A Reconsideration of the Cosmological Argument for the Existence of God
Schmaltz, Tad M.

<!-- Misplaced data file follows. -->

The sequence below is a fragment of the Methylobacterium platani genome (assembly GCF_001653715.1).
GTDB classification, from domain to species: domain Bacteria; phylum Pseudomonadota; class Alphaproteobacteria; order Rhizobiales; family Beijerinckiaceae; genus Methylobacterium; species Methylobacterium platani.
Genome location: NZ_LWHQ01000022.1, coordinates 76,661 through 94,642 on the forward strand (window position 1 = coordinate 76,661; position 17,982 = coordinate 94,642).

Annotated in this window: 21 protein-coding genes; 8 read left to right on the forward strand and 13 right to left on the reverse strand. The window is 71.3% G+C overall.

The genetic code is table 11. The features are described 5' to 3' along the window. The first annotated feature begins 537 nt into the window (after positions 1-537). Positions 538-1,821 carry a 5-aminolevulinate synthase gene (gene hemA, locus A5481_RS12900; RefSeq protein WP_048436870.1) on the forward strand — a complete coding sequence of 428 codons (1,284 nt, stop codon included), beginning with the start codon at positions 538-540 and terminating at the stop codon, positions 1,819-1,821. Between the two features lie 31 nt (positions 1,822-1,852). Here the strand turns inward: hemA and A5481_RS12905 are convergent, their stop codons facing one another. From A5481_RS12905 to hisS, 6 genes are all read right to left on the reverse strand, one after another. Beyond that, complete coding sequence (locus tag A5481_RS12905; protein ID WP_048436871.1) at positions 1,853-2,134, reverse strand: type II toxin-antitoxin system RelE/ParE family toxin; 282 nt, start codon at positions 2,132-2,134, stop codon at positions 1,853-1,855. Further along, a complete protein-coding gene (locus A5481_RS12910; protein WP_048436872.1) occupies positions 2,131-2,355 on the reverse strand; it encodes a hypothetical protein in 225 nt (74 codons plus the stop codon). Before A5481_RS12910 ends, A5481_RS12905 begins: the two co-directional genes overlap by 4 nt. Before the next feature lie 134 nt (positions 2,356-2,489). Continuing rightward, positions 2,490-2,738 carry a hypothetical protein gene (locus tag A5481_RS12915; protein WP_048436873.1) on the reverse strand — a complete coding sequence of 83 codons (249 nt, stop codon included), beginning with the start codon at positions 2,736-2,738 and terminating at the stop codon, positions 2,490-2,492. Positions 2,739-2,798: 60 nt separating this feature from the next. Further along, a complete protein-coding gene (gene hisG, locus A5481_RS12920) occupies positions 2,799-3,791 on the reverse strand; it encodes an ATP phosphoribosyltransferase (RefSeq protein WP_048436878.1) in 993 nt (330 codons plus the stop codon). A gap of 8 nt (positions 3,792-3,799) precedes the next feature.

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In its various forms, the cosmological argument for the existence of God is an attempt to understand why something exists rather than not. This attempt is entangled in further attempts to understand the nature of the cosmos and the nature of God. For its historical proponents, the cosmological argument was to be part of a systematic understanding of reality. A reconsideration of the cosmological argument must include a tracing of the evolution of the argument in history. Such a historical investigation reveals that there are two essentially irreconcilable versions of the cosmological argument, each with a distinct set of metaphysical and theological presuppositions and implications. A reconsideration must also involve a critical assessment of the various metaphysical systems to which the forms of the cosmological argument belong. The evaluation finds the various systems to be inadequate accounts of reality. From this rather destructive account emerges a third form of the cosmological argument which may yet be shown (though not in this thesis) to be part of a satisfactory metaphysical system. The critical assessment culminates with an investigation of the radical rejection of the cosmological argument in particular and of the Kantian rejection of metaphysics generally.